Apache Cassandra: CQL Commands

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In previous two blogs of Apache Cassandra series, we have already explained the Basics of Apache Cassandra and How Cassandra Reads and Writes. Now here in this blog we will cover another important topic in Apache Cassandra i.e., CQL commands. So let us name this blog as “Apache Cassandra: CQL commands“. We recommend to go through the other two blogs of this series before diving into “Apache Cassandra: CQL commands” for better understanding. In this blog we will learn what CQL is, Partition key and clustering column in Cassandra, Datatypes used in CQL along with hands on some CQL commands.

What is CQL ?

CQL stands for Cassandra Query Language. These are basically computer languages which we use to make queries in databases. For communicating with the Apache Cassandra database, we use Cassandra Query Language, a primary query language. In this blog, we’ll learn about various commands that we generally use for performing operations on the Apache Cassandra database. To start with CQL commands, firstly we need to know the concept of primary key and clustering column.

Primary Key and Clustering Column.

A primary key is a column or a set of columns in a table whose values uniquely identify a row in the table. In Apache Cassandra Primary Key can be compound that means it may be generated from more columns. In this case the first part of primary key is called partition key and the second part is called clustering column.

Primary Key = Partition key + clustering column.

Partition key is responsible for data distribution across the nodes.

Clustering Key is responsible for data sorting within the partition.

Example : –

create table Cassandra_blog(
      column_1 text,
      column_2 int,
      column_3 text,
      PRIMARY KEY(column_1,column_2)      
  );

In above example column_1 is partition key and column_2 is clustering column.

Suppose we have a table structure in which we have more than one partition key then we will define it as –

create table Cassandra_blog(
      column_1 text,
      column_2 int,
      column_3 int,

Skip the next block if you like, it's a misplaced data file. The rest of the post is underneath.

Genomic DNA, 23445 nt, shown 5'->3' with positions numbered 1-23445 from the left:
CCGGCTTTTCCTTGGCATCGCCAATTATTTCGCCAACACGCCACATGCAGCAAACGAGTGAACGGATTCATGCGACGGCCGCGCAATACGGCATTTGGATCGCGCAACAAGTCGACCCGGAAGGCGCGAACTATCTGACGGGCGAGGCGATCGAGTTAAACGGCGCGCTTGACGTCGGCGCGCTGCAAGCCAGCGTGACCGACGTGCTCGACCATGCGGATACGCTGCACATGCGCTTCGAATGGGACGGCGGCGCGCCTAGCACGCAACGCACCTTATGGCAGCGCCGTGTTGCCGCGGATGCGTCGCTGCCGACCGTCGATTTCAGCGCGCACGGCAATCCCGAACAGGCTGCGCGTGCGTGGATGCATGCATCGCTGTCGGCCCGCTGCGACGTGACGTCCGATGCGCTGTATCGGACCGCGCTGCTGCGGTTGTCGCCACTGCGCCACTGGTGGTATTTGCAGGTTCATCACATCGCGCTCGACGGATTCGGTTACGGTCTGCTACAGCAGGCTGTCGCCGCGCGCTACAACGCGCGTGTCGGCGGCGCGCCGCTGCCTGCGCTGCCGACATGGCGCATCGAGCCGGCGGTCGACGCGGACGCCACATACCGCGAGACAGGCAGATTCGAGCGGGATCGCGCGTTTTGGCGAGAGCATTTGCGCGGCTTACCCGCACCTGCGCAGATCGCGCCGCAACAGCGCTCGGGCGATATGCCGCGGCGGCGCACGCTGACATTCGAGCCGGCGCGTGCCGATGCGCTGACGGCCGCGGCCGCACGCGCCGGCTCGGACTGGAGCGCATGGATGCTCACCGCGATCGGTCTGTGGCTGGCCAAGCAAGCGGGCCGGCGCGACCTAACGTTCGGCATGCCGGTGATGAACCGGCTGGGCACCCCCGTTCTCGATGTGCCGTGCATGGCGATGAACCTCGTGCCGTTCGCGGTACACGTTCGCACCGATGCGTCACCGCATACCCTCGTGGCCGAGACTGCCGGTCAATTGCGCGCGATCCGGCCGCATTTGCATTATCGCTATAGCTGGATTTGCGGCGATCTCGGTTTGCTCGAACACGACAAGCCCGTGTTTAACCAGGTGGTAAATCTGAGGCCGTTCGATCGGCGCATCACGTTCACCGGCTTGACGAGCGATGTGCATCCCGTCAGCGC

column_4 text,
      column_5 text,
      PRIMARY KEY ((column_1,column_2),column_3,column_4)      
  );

Here in this table column_1 and column_2 are partition keys and column_3 and column_4 are clustering columns.

Basic Data types in Apache Cassandra.

Cassandra provides a set of data types. Apart from these built in data types users can also create their own custom data types.

Some of them are –

CQL Type ConstantsDescription
asciistringIt represents US-ASCII character string
intintegersIt represents 32 bit signed integers.
textstringsIt represents UTF8 encoded string
varcharstringsIt represents UTF8 encoded string
timestampintegers, stringsIt represents a timestamp
timeuuiduuidsIt represents type 1 UUID
uuiduuidsIt represents type 1 or type 4 UUID
listn/aIt represents collection of one or
more ordered elements
mapn/aA map is a collection of key-value pairs.
setn/aA set is a collection of one or more elements.

Queries in Apache Cassandra

Here in this section of this blog we will deep dive into writing the queries in Cassandra using CQL (Cassandra query language).

We can interact with Cassandra using command-line interface by using the command ./cqlsh from the bin directory.

  1. DESC command

We are using DESC command before table or keyspaces to display list of all tables and keyspaces in the cluster.

2. CREATE command

Before creating a table we have to create a keyspace ( A keyspace in Cassandra is a namespace that defines data replication on nodes ) and then inside the keyspace we can create a table.

Command to create a keyspace –

CREATE KEYSPACE Knoldus_blog
WITH replication = {'class':'SimpleStrategy', 'replication_factor' : 1};

use Knoldus_blog;

Then to create table we will use this command –

CREATE TABLE Knoldus_blog.Blog1 (
line int,
topic text,
agenda text,
views int,
PRIMARY KEY ((line, topic), views) );

3. INSERT command

This command is used to insert the data in a row.

INSERT INTO Knoldus_blog.Blog1 (line, topic, agenda, views) 
   VALUES (2015, 'Apache Cassandra', 'basics', 500);

4. SELECT & UPDATE command

Select command returns one or more rows from a single Cassandra table. If used without a where clause, it returns complete data.

Update command is used to change the existing values in table. While using update command we must have to include all columns that are declared as a primary key when we created the table.

Update Knoldus_blog.Blog1
SET "agenda"='high' WHERE line=60 AND topic='Java' AND views=10;

As you can see into the above screenshot, In update command we must have to include all the primary keys ( line, topic, views ) otherwise it will throw error and the values will not be updated.

5. Delete command

You can delete data from a table using DELETE command. Here also we have to include all the primary keys in “where” clause.

DELETE agenda FROM Knoldus_blog.Blog1
WHERE line=60 AND topic='Java' AND views=10;

Limitations in Cassandra Query Language

There are some features which CQL does not supports , they are –

  • Cassandra Query Language does not support group by, having queries.
  • CQL does not support aggregation like min, max, sum, avg.
  • It does not support OR queries and joins.
  • CQL does not support Union, Intersection queries.

Thanks for going through this blog , hope this blog is helpful for you.

Written by 

Utkarsh Upadhyay is a Software Consultant at Knoldus Software LLP, having experience of more than 7 months. He has done B. Tech from IMS Engineering College, Ghaziabad. He has a decent knowledge of Scala, Java, Lagom, Kafka, Cassandra, Akka, and Akka Stream. He loves playing and watching cricket and exploring new places.

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